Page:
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Companies Skeptical Commercial Lunar Landers Can Fly NASA Payloads This Year

Astrobotic Technology expects their Peregrine lunar lander to be mission-ready in early 2021.
Astrobotic, which is developing the Peregrine lunar lander, expects the vehicle to be ready for its first mission in early 2021, even as NASA seeks opportunities to fly payloads on commercial lunar landers this year.
(Image: © Astrobotic Technology)

 WASHINGTON — As NASA selects payloads it plans to fly on commercial lunar landers, companies developing those spacecraft are skeptical any landers will be ready to fly this year, as the agency desires.

NASA announced Feb. 21 that it has identified a dozen science and technology demonstration payloads from within the agency that will be eligible to fly on missions through the Commercial Lunar Payload Services (CLPS) program. Those payloads include a range of scientific instruments, such as spectrometers and magnetometers, as well as demonstrations of solar cells and navigational beacons.

NASA selected payloads mature enough to be ready to fly on CLPS missions as soon as late this year. A separate call for payloads from outside the agency, formally known as Lunar Surface Instrument and Technology Payload (LSITP), is in progress, with proposals due to NASA Feb. 27 and a selection coming in the spring.

In November, NASA picked nine companies developing lunar landers to be part of CLPS. Those companies will be eligible to compete for task orders to fly those payloads, with the first such task order expected within a month.

"Once we have awarded the first CLPS mission task order later this spring, we will then select the specific payloads from the internal-NASA and LSITP calls to fly on that mission," Steve Clarke, deputy associate administrator for exploration in NASA's Science Mission Directorate, said in a statement about the payload selection.

In a briefing with reporters Feb. 14, Thomas Zurbuchen, NASA associate administrator for science, said the agency would like to fly the first CLPS mission before the end of this year, and would provide financial incentives for companies to be able to meet that goal. "If you can fly faster, we will incentivize that," he said. "We care about speed."

However, at a Washington Space Business Roundtable luncheon Feb. 21, several hours before NASA announced the payload selections, executives with two of the CLPS companies said their first missions won't be ready to launch until 2020 or 2021.

"We're really, at Astrobotic, trying to do this the right way, meaning that we're trying to be as technically rigorous as possible," said Dan Hendrickson, vice president of business development at Astrobotic. "We're trying to be very upfront with the entire community about our current status."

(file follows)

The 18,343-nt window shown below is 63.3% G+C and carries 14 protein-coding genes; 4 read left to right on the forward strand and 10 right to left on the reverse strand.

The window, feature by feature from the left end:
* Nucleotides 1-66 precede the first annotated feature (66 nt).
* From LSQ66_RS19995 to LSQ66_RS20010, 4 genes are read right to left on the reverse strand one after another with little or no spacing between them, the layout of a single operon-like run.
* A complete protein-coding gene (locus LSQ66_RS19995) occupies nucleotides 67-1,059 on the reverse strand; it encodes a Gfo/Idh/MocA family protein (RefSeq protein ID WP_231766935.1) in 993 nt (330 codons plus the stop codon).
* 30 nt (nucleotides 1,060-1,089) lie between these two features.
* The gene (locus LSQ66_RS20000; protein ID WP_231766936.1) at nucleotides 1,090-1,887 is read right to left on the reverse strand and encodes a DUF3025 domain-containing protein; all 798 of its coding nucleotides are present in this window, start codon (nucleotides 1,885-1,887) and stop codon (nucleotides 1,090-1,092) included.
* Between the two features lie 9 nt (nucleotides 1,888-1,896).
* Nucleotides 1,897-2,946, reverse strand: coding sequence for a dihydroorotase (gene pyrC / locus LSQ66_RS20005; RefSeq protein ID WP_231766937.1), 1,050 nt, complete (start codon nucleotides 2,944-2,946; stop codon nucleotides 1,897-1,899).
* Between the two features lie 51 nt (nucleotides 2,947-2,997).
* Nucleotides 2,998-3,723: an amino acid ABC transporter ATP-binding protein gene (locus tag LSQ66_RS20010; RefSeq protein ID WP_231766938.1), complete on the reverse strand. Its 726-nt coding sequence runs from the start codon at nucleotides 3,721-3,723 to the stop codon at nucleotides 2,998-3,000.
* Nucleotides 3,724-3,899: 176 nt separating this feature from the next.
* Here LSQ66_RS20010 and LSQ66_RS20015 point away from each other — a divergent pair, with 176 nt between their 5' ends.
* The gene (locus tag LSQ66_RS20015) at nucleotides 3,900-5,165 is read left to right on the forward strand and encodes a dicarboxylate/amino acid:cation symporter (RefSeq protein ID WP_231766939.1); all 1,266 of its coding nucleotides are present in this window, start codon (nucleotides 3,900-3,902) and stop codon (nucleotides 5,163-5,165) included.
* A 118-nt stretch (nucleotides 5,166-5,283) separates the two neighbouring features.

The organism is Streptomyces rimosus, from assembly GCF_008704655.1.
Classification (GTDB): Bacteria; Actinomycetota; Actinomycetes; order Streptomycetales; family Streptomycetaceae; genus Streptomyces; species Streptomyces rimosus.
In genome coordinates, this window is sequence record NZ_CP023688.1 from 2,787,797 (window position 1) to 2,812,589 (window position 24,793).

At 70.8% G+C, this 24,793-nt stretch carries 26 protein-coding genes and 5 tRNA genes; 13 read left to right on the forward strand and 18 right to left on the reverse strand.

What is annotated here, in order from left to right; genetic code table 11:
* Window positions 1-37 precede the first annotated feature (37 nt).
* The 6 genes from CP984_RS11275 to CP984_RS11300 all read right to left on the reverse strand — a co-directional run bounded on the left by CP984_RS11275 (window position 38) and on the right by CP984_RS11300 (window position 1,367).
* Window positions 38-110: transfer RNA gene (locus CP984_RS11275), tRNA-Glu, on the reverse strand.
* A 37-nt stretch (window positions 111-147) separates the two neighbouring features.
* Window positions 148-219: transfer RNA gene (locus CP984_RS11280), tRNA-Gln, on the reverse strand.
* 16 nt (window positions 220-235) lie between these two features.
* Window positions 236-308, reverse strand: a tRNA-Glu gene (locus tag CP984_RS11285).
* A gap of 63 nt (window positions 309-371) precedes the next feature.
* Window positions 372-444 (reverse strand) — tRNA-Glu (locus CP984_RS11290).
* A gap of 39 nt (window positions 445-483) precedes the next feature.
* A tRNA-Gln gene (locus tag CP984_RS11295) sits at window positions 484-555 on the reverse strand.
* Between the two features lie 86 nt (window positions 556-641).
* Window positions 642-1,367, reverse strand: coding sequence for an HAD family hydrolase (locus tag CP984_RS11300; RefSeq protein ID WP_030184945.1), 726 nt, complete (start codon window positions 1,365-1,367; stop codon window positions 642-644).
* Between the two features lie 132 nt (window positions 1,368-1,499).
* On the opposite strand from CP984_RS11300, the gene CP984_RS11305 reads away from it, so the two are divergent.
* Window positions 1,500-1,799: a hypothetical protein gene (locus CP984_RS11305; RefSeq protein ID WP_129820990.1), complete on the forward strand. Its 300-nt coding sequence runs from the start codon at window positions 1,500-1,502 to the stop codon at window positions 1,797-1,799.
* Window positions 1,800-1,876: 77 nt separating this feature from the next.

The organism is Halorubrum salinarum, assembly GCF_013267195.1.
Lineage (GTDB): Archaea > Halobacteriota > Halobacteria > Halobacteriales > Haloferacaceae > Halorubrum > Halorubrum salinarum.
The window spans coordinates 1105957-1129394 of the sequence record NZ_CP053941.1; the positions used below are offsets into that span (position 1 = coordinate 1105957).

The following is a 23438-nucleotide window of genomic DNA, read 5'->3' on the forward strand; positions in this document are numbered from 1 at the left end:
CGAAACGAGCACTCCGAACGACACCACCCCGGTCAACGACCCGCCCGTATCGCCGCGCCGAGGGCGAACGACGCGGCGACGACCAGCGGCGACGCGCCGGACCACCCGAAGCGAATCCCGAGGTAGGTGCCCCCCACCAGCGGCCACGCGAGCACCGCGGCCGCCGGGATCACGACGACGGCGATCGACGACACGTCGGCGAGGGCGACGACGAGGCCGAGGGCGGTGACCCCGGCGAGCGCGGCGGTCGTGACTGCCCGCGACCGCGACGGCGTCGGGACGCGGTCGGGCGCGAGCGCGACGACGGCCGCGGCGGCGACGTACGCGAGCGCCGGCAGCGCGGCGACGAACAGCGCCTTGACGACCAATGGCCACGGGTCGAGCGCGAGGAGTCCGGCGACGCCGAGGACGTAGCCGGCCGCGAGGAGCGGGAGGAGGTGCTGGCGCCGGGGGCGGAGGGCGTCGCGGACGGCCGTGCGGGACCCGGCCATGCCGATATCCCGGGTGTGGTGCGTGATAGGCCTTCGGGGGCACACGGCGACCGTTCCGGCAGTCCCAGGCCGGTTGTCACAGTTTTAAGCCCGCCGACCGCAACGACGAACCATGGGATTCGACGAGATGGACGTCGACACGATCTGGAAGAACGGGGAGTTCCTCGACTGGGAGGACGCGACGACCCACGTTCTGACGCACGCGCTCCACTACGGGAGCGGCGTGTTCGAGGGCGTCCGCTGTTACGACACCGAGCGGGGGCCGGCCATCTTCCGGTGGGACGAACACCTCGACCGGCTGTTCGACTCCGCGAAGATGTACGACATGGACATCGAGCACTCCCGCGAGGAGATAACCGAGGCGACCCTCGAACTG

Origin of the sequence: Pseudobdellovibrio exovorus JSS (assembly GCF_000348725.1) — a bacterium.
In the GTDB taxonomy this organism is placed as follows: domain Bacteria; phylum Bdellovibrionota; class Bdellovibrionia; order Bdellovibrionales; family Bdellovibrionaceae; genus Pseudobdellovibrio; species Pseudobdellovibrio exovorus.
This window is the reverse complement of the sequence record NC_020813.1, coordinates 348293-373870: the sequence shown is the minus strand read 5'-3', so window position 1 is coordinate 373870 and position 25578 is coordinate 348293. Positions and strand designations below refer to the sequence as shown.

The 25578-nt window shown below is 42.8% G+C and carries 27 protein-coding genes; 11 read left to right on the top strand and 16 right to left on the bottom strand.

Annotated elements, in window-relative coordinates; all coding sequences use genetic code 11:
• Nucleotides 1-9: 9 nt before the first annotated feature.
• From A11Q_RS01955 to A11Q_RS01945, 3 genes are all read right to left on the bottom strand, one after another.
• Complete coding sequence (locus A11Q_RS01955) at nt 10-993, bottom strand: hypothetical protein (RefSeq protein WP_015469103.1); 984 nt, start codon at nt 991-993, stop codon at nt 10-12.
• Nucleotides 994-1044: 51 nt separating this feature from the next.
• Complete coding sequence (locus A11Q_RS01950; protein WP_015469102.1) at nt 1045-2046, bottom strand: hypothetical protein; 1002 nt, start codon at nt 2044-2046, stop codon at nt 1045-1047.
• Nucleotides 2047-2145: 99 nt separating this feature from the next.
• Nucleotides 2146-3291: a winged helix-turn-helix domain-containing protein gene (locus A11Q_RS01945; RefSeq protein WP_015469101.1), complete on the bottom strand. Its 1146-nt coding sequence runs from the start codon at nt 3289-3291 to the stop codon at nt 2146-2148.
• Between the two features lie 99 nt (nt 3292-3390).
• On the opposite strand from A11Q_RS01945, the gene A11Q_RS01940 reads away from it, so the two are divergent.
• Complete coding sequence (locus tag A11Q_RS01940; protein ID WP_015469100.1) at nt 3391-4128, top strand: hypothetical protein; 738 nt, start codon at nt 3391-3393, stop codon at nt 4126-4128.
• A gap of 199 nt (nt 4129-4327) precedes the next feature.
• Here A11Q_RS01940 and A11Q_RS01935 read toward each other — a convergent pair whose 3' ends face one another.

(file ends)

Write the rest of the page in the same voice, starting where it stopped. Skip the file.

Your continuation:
The company's Peregrine lander is on track for a critical design review towards the end of this year, he said, with a launch planned in the first quarter of 2021. "We're not going to oversell and suggest that we're going to fly any sooner than it is possible, and having the full confidence that we're going to fly successfully."

Ben Roberts, vice president of government affairs for Moon Express, said his company expects to fly its first lander in late 2020. The company is leaving open the option of doing a precursor orbiter, he said, "just to retire some risk and make sure everything is on track."

While noting they didn't have full insight into the plans of the other companies that are part of CLPS, they said they were skeptical that any company would be ready to fly a lunar lander mission before the end of this year.

"Unless somebody has not only a lunar lander sitting in their warehouse already, plus an existing launch slot of some kind, it would be pretty tough" to fly this year, Roberts said.

"I think it's highly unlikely we'll see missions happen this year," said Hendrickson. "If you look at the commercial launch manifest of all the major launch providers, I don't see anyone that's on the manifest for this year. If that's not happening, it's probably highly unlikely there's anyone on a posture to fly."

Both Hendrickson and Roberts, though, praised NASA for moving quickly on both selecting payloads and planning to award task orders for missions. "It's great that NASA is looking at ways to accelerate as much as possible," Hendrickson said.

"I think what they're really trying to say is, 'At NASA, we don't want to be the holdup. We want our payload ready by the end of the year,'" Roberts said. "It's up to us to go as fast as possible."

While CLPS companies may not be ready to fly NASA payloads this year, one agency payload is already on its way to the moon. Beresheet, the lunar lander developed by the Israeli organization SpaceIL and launched Feb. 21 as a secondary payload on a SpaceX Falcon 9, carries a small laser retroreflector provided by NASA. That passive device allows for accurate measurements of the lander's distance using ground-based lasers.

Although SpaceIL, being based outside the United States, is not eligible to participate in CLPS, NASA signed a cooperative agreement with the Israel Space Agency in October that included flying the retroreflector on the lander in exchange for access to data collected by the lander's magnetometer.

"As we better understand Israel's capabilities and the innovative work of their private industry, we know they'll be an even stronger international partner in the future, one vital to the success of extending commercial space to the Moon and eventually on to Mars and beyond," NASA Administrator Jim Bridenstine said in a statement after the lander's successful launch.

This story was provided by SpaceNews, dedicated to covering all aspects of the space industry. 

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